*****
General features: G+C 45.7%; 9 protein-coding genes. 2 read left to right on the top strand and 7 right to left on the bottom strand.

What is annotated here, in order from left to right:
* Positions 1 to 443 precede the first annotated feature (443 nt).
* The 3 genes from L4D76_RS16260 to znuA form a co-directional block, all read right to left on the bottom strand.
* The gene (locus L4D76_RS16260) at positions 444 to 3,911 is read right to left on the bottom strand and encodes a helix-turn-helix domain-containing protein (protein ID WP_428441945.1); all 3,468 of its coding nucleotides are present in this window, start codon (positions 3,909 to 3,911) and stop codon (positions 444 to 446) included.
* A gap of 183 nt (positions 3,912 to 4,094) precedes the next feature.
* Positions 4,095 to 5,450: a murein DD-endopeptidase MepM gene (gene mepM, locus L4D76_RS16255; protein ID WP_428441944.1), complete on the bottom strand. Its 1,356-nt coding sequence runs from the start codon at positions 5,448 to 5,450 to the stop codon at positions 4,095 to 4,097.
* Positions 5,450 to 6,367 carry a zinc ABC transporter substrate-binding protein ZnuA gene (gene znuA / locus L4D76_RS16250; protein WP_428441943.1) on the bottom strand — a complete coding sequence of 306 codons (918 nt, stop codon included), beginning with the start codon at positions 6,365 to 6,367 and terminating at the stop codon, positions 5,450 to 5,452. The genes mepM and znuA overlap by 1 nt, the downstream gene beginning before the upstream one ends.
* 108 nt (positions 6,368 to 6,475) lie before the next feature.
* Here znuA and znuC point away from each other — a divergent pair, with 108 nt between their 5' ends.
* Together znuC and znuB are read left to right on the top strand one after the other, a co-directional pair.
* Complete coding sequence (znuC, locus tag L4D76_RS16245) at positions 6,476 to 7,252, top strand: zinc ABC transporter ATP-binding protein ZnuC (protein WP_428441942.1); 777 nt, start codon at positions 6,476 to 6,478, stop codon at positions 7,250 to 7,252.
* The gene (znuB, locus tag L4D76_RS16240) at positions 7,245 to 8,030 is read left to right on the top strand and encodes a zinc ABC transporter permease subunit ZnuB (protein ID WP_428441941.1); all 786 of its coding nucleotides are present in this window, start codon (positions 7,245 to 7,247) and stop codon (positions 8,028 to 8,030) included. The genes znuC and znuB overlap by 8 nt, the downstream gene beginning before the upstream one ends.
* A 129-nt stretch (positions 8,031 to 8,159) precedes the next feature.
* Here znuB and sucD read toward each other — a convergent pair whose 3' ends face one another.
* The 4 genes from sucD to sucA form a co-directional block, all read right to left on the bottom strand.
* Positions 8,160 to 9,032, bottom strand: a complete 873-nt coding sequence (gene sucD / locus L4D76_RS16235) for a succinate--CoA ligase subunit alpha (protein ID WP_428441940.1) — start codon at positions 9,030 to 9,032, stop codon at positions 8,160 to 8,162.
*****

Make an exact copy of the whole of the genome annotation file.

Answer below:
General features: G+C 45.7%; 9 protein-coding genes. 2 read left to right on the top strand and 7 right to left on the bottom strand.

What is annotated here, in order from left to right:
* Positions 1 to 443 precede the first annotated feature (443 nt).
* The 3 genes from L4D76_RS16260 to znuA form a co-directional block, all read right to left on the bottom strand.
* The gene (locus L4D76_RS16260) at positions 444 to 3,911 is read right to left on the bottom strand and encodes a helix-turn-helix domain-containing protein (protein ID WP_428441945.1); all 3,468 of its coding nucleotides are present in this window, start codon (positions 3,909 to 3,911) and stop codon (positions 444 to 446) included.
* A gap of 183 nt (positions 3,912 to 4,094) precedes the next feature.
* Positions 4,095 to 5,450: a murein DD-endopeptidase MepM gene (gene mepM, locus L4D76_RS16255; protein ID WP_428441944.1), complete on the bottom strand. Its 1,356-nt coding sequence runs from the start codon at positions 5,448 to 5,450 to the stop codon at positions 4,095 to 4,097.
* Positions 5,450 to 6,367 carry a zinc ABC transporter substrate-binding protein ZnuA gene (gene znuA / locus L4D76_RS16250; protein WP_428441943.1) on the bottom strand — a complete coding sequence of 306 codons (918 nt, stop codon included), beginning with the start codon at positions 6,365 to 6,367 and terminating at the stop codon, positions 5,450 to 5,452. The genes mepM and znuA overlap by 1 nt, the downstream gene beginning before the upstream one ends.
* 108 nt (positions 6,368 to 6,475) lie before the next feature.
* Here znuA and znuC point away from each other — a divergent pair, with 108 nt between their 5' ends.
* Together znuC and znuB are read left to right on the top strand one after the other, a co-directional pair.
* Complete coding sequence (znuC, locus tag L4D76_RS16245) at positions 6,476 to 7,252, top strand: zinc ABC transporter ATP-binding protein ZnuC (protein WP_428441942.1); 777 nt, start codon at positions 6,476 to 6,478, stop codon at positions 7,250 to 7,252.
* The gene (znuB, locus tag L4D76_RS16240) at positions 7,245 to 8,030 is read left to right on the top strand and encodes a zinc ABC transporter permease subunit ZnuB (protein ID WP_428441941.1); all 786 of its coding nucleotides are present in this window, start codon (positions 7,245 to 7,247) and stop codon (positions 8,028 to 8,030) included. The genes znuC and znuB overlap by 8 nt, the downstream gene beginning before the upstream one ends.
* A 129-nt stretch (positions 8,031 to 8,159) precedes the next feature.
* Here znuB and sucD read toward each other — a convergent pair whose 3' ends face one another.
* The 4 genes from sucD to sucA form a co-directional block, all read right to left on the bottom strand.
* Positions 8,160 to 9,032, bottom strand: a complete 873-nt coding sequence (gene sucD / locus L4D76_RS16235) for a succinate--CoA ligase subunit alpha (protein ID WP_428441940.1) — start codon at positions 9,030 to 9,032, stop codon at positions 8,160 to 8,162.